11 people found this helpful

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World History > War

This course seems more like a survey of World History than the title would suggest. I found the lack of detail regarding both Military and World history often left me wanting more. Given the scope of the course - from the dawn of mankind to the present - I guess this isn't surprising. I stuck it out to the end, but I was more than ready to be done with it.

8 people found this helpful

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A Sweeping Panorama of War and History

As a student of world and military history, this outstanding series answered a lot of questions. Dr. Roth brings to light the not-so-obvious effect that war has on all of us: on our culture (men’s ties and jazz music), on our artifacts (jet travel and microwave ovens) and our psyche (the romanticization of war in the 19th century and its current rejection). I was very moved, especially by the last chapter, in which Dr. Roth reveals the brutal killing of his correspondent friend in Afghanistan and its effect on him: to study war in order to end it. God bless you Dr. Roth in your mission.

1 person found this helpful

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An essential history of war as a human condition

This series of lectures is an unapologetic look at warfare as a human condition which explores the ways it developed technologies from the stone age up to the 2000's and how it influenced, and was influenced by, economic, political, social and religious factors.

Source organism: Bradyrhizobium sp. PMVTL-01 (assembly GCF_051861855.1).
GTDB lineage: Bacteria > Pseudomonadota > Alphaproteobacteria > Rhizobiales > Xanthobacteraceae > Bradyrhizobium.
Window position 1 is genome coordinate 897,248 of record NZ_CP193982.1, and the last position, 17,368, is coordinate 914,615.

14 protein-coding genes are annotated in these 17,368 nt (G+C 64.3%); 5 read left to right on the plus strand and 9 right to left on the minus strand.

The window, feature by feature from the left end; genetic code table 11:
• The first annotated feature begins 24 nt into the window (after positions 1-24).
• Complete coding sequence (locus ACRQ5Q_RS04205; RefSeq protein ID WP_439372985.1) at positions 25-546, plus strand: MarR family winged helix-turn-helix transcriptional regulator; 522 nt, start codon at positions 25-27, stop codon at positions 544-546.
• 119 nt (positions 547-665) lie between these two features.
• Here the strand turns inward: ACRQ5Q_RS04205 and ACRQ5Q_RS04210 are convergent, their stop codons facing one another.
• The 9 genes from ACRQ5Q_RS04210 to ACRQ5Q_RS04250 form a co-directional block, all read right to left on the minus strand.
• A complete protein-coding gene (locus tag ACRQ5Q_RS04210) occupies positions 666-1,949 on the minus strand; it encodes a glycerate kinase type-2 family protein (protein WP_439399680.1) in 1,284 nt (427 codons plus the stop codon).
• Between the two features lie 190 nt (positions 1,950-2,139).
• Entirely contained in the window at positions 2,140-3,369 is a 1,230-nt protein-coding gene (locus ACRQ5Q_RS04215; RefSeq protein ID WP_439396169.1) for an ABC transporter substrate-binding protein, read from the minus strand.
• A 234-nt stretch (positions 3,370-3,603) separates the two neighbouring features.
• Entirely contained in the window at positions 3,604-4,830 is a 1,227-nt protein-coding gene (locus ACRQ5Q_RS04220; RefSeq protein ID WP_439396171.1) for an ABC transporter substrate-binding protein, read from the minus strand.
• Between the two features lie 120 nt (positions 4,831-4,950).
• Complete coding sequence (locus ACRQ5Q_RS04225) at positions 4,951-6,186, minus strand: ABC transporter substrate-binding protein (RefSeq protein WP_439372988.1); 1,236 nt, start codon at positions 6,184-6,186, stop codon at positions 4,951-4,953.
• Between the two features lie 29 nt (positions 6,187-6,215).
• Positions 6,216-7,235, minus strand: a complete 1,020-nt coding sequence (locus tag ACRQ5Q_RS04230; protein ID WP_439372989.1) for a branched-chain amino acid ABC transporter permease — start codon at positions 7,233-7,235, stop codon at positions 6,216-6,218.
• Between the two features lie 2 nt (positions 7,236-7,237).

7 people found this helpful

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Confusing layout

Would you recommend this audiobook to a friend? If so, why?

Only if they are very interested in war and history

What did you like best about this story?

This book had great information, I felt that I learned a lot.

Any additional comments?

Not put in chronological order, maybe this is why I was often confused about when, what, and whom he was talking about. The lecture was hard for me to follow.

7 people found this helpful

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The best Teaching Company lecture!

What about Professor Jonathan P. Roth’s performance did you like?

I've listened to easily about 50 or so lecture series from The Teaching Company and Great Courses and so far this one is my favorite! I've listened to lectures which have covered some of the same topics that he covers, such as early human history, and yet he brings many new details to them that I had not heard elsewhere and is very good at making things interesting.

I would even recommend this to people who aren't as into military history as I am. I think many historians now downplay war as a factor in history to focus more on social change, but this is a mistake as looking at how war has evolved along with human civilization leads to some very fascinating insights on how both have evolved together. For instance, most historians tend to simply accept as a given that iron working was a revolutionary technology, but Roth actually goes into detail about the pros and cons of switching from bronze to iron and why some civilizations, such as the Egyptians, waited for hundreds of years to adopt it.

6 people found this helpful

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He should listen to some of the other courses.